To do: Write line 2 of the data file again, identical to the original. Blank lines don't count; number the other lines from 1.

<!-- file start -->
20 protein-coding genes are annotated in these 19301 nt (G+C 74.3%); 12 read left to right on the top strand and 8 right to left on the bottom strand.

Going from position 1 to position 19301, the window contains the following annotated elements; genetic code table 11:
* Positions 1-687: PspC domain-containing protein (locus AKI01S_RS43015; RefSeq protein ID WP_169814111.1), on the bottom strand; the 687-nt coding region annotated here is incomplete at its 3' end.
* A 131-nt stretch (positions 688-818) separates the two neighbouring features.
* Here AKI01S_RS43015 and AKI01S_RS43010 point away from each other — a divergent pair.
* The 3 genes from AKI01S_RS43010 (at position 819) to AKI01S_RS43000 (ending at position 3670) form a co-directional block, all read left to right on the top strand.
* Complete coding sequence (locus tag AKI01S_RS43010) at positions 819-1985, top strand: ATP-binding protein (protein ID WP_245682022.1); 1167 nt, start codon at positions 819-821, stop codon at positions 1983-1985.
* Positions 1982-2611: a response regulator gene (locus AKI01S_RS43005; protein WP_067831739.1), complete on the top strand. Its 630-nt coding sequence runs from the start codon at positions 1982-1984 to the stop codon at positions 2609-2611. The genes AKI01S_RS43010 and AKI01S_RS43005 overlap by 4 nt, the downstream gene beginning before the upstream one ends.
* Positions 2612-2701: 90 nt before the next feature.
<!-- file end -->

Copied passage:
Going from position 1 to position 19301, the window contains the following annotated elements; genetic code table 11: